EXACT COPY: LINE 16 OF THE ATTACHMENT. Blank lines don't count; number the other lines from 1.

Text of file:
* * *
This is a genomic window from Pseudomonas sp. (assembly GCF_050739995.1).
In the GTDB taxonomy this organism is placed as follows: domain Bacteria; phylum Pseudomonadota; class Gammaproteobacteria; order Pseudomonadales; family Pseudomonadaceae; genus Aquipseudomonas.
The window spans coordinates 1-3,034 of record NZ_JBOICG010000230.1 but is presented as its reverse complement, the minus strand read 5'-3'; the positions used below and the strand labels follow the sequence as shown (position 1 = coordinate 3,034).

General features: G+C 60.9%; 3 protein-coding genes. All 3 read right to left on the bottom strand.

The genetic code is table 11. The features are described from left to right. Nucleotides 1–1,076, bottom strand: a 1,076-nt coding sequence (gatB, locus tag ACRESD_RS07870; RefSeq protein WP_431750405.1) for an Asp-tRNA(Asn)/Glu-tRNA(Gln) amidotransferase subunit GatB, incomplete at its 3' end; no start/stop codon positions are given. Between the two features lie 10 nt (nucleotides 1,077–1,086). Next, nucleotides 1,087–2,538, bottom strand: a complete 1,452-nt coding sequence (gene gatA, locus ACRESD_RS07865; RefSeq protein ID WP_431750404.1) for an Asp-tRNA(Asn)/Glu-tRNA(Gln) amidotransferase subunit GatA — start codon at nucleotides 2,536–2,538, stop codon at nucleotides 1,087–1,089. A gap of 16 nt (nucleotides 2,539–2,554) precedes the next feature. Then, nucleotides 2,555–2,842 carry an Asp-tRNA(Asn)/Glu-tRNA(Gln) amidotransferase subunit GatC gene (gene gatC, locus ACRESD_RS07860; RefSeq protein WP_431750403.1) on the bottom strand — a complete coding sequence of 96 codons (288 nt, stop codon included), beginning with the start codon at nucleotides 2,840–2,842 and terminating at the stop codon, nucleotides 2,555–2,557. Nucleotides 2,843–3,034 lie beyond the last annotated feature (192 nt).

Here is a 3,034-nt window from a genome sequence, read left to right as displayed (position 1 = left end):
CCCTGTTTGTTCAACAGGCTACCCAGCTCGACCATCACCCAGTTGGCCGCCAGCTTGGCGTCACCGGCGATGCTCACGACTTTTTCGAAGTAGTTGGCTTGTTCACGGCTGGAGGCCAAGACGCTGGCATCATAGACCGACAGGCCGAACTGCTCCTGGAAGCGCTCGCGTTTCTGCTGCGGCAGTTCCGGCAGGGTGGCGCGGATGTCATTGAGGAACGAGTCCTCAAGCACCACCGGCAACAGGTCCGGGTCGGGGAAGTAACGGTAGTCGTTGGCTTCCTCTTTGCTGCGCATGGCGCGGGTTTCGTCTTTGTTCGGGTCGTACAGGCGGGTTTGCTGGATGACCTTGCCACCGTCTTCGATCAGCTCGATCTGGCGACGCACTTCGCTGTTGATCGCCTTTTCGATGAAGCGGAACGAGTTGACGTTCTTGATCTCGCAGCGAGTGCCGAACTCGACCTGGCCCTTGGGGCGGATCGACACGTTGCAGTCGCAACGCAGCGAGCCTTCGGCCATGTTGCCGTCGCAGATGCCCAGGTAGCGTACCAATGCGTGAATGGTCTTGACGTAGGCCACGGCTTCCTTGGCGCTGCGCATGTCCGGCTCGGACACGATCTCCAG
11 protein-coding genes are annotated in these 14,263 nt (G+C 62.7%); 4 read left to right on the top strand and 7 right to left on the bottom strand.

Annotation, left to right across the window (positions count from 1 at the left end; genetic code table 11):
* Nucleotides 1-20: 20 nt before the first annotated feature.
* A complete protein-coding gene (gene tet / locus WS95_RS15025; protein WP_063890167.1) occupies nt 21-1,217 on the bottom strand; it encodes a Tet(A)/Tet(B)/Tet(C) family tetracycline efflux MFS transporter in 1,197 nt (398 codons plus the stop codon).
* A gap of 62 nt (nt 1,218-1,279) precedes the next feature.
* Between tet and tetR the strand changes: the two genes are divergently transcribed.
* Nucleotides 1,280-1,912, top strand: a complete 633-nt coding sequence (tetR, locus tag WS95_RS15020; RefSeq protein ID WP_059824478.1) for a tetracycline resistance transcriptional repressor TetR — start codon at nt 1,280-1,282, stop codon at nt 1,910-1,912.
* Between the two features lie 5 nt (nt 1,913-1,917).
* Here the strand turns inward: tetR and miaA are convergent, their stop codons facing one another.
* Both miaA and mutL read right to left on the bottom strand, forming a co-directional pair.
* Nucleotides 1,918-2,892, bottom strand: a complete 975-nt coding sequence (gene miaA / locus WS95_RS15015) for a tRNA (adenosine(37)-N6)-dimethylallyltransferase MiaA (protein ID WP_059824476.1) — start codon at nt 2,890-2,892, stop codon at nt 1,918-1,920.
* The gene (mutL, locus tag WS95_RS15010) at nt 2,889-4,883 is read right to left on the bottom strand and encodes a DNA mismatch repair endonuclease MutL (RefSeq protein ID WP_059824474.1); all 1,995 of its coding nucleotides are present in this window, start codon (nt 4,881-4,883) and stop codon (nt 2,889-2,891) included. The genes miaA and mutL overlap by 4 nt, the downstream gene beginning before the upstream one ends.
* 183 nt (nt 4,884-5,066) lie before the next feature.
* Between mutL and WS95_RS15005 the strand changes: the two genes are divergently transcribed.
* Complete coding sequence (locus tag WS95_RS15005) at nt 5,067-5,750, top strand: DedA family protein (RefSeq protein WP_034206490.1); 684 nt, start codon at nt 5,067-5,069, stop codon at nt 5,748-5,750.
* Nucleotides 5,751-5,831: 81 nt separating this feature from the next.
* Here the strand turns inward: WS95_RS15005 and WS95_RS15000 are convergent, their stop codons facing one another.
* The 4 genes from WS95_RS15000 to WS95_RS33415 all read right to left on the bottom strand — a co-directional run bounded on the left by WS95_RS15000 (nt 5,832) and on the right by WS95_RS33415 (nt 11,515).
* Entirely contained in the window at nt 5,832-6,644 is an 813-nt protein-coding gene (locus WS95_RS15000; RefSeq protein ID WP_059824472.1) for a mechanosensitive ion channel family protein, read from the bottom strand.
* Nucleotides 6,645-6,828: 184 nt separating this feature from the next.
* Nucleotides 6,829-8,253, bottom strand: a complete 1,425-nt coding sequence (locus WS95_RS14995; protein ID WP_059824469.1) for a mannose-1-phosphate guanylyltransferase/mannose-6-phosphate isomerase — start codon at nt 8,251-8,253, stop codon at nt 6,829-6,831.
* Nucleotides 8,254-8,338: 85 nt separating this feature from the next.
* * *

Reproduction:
* Here the strand turns inward: tetR and miaA are convergent, their stop codons facing one another.